This 1999 textbook investigates definiteness both from a comparative and a theoretical point of view, showing how languages express definiteness and what definiteness is. It surveys a large number of languages to discover the range of variation in relation to definiteness and related grammatical phenomena, such as demonstratives, possessives and personal pronouns. It outlines work done on the nature of definiteness in semantics, pragmatics and syntax, and develops an account on which definiteness is a grammatical category represented in syntax as a functional head (the widely discussed D). Consideration is also given to the origins and evolution of definite articles in the light of the comparative and theoretical findings. Among the claims advanced are that definiteness does not occur in all languages, though the pragmatic concept which it grammaticalizes probably does.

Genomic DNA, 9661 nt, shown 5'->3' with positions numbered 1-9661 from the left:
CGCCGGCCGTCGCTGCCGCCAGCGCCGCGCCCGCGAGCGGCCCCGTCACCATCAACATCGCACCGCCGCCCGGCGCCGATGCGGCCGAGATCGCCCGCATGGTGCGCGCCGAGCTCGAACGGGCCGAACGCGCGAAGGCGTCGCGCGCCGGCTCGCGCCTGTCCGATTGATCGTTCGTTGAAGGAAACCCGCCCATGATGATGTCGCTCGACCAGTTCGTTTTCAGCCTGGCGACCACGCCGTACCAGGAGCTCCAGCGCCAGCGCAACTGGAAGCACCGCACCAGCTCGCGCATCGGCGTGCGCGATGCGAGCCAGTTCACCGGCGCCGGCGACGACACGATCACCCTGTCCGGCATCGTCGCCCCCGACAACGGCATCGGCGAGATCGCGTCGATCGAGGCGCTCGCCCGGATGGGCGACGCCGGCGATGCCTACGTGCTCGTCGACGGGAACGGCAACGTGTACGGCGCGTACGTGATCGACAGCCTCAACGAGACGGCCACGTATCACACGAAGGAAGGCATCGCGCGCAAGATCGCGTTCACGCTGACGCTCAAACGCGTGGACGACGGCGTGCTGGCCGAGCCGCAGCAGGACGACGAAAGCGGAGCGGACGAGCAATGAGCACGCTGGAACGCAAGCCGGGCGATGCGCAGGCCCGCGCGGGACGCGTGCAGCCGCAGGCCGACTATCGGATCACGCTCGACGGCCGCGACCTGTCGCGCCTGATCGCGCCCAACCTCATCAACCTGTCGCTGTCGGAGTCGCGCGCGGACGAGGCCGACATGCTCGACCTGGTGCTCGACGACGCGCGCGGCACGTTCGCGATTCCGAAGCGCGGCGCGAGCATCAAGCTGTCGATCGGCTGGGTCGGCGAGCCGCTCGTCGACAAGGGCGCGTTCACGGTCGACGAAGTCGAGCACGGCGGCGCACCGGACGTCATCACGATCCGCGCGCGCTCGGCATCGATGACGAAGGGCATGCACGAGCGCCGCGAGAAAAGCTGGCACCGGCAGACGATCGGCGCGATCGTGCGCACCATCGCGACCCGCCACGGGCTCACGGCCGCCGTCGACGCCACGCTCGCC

• Unique coverage of languages and the literature; such detailed combination of the comparative and theoretical is rare • Accessible to students and non-specialists, without being over-simple • Makes original and far-reaching proposals
Preface; 1. Basic observations; 2. Simple definites and indefinites; 3. Complex definites and indefinites; 4. Some semantic and pragmatic distinctions; 5. Interaction with other grammatical phenomena; 6. Definiteness effects; 7. Defining definiteness; 8. Definiteness and noun phrase structure; 9. Diachronic aspects; References.